How often should you shampoo your hair?



Everybody has a favorite way their hair feels. You know...the day you get the perfect style. You love the way it feels. You can feel the perfect weight of it. But it’s a short lived experience because you soon have to wash it...or if you don’t wash it soon enough, it becomes a lifeless mess.


So, how often should you be shampooing your hair?


Like everything with our individuality, determining how often you should be washing or shampooing your hair is not a one-size-fits-all situation. Do you tend to have oily or greasy hair? Or do you find yourself with a dry, itchy scalp, oftentimes leading you to have to deal with dandruff? Or choosing product type considerations based on what seems to work well for you. There are a lot of variables in finding what is best for you.


Let’s break down some items that might help…


Product selection


This may seem obvious, but the product you are shampooing with is going to have a lot to do with how your hair will feel and appear. Certain ingredients are included in different shampoo and conditioning products that help protect, add texture, nourish, moisturize, and many more. Additionally, any styling aids that you use will determine how often you’ll need to wash or not wash. For instance, some shampoo products are specifically meant to treat dry hair, but with a lesser degree than other products. With a product adding to the moisture of a hair strand, some people might find that the results that favor moisturizing their hair will need more washing maintenance than if they used different products. Results will vary from person to person, as well as how the product performs in different climates and seasons.


It is important to ask your stylist what products will best suit your hair type, and how often you prefer to shampoo.


Does your hair get oily often? Or are you prone to scalp dryness?


If you are prone to an oily scalp, you may feel shampooing daily or every other day is necessary. If you are shampooing daily and have color treated hair, a gentle sulfate free shampoo is recommended. If you prefer to go longer between shampoos, try a dry shampoo to soak up excess oil and restore volume. A great tip is to use the dry shampoo before you go to bed. This will allow the excess powder from the dry shampoo to soak into the hair, leaving a fresher look in the morning.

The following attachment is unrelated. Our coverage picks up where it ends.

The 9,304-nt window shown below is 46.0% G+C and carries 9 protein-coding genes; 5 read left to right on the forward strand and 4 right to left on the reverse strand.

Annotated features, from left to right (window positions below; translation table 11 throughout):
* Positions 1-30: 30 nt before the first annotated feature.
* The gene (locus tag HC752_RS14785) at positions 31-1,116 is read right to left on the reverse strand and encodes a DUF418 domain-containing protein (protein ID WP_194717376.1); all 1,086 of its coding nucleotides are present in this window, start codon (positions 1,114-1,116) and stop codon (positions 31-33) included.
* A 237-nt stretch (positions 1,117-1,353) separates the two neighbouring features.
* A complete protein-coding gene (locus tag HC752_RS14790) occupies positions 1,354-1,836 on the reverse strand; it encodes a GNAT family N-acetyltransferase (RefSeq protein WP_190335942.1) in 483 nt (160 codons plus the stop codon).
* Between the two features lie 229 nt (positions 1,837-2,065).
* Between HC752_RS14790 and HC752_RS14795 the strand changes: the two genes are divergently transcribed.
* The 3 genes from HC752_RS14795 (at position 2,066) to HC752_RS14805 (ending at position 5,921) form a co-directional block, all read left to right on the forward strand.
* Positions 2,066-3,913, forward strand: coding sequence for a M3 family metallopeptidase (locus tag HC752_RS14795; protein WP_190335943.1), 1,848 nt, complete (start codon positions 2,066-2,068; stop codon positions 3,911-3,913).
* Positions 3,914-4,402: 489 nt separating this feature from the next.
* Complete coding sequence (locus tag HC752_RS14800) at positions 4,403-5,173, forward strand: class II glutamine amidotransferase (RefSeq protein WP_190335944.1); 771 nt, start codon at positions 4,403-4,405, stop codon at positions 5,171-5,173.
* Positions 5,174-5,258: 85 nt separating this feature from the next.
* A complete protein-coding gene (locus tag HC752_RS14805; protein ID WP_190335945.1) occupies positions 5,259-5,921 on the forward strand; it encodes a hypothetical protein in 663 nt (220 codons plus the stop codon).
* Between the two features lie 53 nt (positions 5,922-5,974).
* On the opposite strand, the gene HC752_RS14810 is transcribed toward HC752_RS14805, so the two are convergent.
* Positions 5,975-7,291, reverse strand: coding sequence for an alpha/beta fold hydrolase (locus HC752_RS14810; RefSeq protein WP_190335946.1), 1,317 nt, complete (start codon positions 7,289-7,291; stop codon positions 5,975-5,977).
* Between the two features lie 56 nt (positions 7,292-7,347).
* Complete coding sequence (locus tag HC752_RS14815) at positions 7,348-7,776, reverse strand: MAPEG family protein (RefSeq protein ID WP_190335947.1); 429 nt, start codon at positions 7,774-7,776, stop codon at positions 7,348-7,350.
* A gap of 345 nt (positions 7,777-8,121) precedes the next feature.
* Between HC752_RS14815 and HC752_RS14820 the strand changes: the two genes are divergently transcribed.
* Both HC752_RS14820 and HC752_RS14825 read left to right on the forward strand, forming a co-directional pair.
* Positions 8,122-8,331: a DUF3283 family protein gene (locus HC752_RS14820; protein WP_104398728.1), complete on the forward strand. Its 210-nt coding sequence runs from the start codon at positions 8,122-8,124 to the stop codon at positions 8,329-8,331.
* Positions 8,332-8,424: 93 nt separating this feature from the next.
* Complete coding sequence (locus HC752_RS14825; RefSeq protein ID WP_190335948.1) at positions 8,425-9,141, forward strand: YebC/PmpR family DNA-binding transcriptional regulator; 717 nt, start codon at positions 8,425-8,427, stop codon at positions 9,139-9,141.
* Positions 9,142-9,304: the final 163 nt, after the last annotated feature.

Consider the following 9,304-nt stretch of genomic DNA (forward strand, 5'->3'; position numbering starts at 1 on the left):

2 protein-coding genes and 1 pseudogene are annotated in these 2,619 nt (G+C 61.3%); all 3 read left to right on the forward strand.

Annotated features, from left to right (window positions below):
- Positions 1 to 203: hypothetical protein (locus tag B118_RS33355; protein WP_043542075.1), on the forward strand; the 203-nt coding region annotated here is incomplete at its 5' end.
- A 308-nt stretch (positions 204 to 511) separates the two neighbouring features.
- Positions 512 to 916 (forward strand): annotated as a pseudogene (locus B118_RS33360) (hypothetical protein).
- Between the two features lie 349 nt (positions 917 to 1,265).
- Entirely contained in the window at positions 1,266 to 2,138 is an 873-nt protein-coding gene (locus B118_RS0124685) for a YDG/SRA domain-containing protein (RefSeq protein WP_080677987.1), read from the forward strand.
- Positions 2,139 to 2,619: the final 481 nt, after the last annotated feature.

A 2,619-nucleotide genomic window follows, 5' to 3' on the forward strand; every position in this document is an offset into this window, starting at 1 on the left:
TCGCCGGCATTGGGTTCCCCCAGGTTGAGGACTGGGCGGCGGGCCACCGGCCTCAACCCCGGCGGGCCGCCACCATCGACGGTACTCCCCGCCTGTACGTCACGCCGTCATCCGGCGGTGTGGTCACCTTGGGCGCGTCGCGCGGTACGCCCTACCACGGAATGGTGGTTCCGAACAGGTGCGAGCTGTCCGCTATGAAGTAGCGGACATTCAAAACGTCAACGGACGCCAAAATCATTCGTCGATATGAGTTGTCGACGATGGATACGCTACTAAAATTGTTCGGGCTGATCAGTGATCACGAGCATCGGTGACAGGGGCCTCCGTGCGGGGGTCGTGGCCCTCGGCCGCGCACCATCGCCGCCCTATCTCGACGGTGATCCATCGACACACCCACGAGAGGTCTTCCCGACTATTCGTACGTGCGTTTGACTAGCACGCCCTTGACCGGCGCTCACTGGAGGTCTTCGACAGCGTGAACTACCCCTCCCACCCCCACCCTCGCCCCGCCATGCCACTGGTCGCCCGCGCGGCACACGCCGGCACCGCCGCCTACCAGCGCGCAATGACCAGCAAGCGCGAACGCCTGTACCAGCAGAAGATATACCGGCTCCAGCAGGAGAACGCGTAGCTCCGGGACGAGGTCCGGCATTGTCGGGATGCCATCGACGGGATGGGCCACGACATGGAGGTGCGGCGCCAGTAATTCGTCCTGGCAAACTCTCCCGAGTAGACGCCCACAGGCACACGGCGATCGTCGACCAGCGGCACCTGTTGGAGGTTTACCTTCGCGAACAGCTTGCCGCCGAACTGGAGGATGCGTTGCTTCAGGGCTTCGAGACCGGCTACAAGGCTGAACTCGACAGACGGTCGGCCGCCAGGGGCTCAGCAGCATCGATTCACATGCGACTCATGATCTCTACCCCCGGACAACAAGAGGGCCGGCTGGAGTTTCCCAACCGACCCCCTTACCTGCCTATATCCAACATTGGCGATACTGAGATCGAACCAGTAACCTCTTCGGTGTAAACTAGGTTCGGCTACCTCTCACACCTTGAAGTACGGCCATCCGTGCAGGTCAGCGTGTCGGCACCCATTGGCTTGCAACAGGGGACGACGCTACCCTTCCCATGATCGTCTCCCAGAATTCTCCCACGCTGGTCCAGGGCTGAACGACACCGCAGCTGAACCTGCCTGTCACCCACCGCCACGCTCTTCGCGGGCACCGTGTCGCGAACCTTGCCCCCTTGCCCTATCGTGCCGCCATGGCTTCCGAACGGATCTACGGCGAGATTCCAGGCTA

If you are prone to oily scalp, it is actually recommended that you use a shampoo that DOES contain sulfate. Sulfate can be an important ingredient for oily scalp because it has the capability to break up oil, and truly cleanse the scalp. If you are using a sulfate free shampoo, odds are your oil prone scalp is not getting clean enough and eventually this can cause damage to the hair follicle. The two main types of sulfate are sodium lauryl sulfate and sodium laureth sulfate. We recommend shampoos that contain sodium laureth sulfate as it is milder and less drying than sodium lauryl sulfate.


If a dry shampoo works to reduce the days per week you shampoo, the day your hair screams wash me, would be the day your scalp starts to itch. This is caused from yeast building up on the scalp.


Though this is perfectly natural, it is your scalp’s way of saying, “Today’s the day to scrub me clean!” (typically on the third through fifth day). When you shampoo, washing and rinsing two or three times is recommended, followed by a hydrating conditioner. A good way to tell if your hair and scalp are fully clean is when you get lots of lather from your shampoo.


If you are prone to dry scalp or eczema, shampooing too often can be one of the culprits. It is especially important to choose a gentle moisturizing shampoo and reduce washing to every third or fourth day. (In other words a shampoo that DOES NOT contain sulfates).


Be aware of any products that you may be spraying directly on your scalp. They may cause build up or contain high amounts of alcohol that can increase flakey skin. On the day you shampoo, wash and rinse twice. This will ensure all buildup is removed, and also help your hair feel clean, longer.


The foods in your diet may be lacking important nutrients to promote healthy skin and scalp. Increasing omega 3 found in salmon and avocado can help increase moisture in your skin.


Reducing the amount of shampooing, can help reduce dry scalp and increase the health of your hair. Blow drying and heat styling too often is one of the main causes of split ends and breakage. Going longer between shampooing has many benefits. Let your stylist know what type of scalp issues you may be experiencing and they can help recommend the right products and routine for you to achieve your desired results.